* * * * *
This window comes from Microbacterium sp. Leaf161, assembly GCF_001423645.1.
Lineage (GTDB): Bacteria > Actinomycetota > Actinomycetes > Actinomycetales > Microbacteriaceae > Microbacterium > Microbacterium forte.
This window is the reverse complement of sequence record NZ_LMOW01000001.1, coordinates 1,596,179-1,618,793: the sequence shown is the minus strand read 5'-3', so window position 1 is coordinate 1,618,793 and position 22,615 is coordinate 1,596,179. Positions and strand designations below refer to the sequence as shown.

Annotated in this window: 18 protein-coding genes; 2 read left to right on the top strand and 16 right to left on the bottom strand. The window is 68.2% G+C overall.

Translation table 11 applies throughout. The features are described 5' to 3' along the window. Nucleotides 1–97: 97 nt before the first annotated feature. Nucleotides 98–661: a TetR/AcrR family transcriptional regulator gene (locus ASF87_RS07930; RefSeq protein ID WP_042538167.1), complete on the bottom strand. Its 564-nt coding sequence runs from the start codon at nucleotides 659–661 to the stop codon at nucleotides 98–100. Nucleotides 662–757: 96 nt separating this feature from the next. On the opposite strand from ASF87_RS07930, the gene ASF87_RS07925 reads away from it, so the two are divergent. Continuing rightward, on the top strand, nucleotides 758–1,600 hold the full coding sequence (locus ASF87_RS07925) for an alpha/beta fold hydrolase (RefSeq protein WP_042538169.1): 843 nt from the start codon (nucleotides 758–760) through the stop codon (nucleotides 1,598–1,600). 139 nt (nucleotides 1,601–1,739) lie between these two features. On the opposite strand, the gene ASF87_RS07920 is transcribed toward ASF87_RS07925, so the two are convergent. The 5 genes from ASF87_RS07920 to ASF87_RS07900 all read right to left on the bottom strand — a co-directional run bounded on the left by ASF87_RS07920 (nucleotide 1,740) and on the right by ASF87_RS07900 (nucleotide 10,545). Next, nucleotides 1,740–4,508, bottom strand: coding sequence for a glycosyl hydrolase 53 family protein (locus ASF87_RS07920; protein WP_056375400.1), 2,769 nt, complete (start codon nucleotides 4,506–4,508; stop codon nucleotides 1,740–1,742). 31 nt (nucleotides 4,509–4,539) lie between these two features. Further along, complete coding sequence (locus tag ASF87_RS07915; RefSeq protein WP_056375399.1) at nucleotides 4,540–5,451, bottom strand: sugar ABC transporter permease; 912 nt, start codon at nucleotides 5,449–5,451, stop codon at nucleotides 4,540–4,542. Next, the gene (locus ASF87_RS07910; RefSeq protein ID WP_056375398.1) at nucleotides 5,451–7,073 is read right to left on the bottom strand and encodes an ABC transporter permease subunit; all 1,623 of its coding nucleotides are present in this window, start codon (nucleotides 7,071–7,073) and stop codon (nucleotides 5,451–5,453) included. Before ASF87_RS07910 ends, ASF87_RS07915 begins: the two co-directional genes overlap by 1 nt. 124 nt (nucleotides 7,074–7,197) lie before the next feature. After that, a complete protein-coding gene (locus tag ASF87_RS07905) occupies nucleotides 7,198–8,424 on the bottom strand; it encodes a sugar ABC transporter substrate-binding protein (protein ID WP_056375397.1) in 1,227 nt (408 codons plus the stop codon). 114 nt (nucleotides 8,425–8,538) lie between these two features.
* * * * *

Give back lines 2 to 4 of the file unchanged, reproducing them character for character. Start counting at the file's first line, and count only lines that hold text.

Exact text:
Lineage (GTDB): Bacteria > Actinomycetota > Actinomycetes > Actinomycetales > Microbacteriaceae > Microbacterium > Microbacterium forte.
This window is the reverse complement of sequence record NZ_LMOW01000001.1, coordinates 1,596,179-1,618,793: the sequence shown is the minus strand read 5'-3', so window position 1 is coordinate 1,618,793 and position 22,615 is coordinate 1,596,179. Positions and strand designations below refer to the sequence as shown.

Annotated in this window: 18 protein-coding genes; 2 read left to right on the top strand and 16 right to left on the bottom strand. The window is 68.2% G+C overall.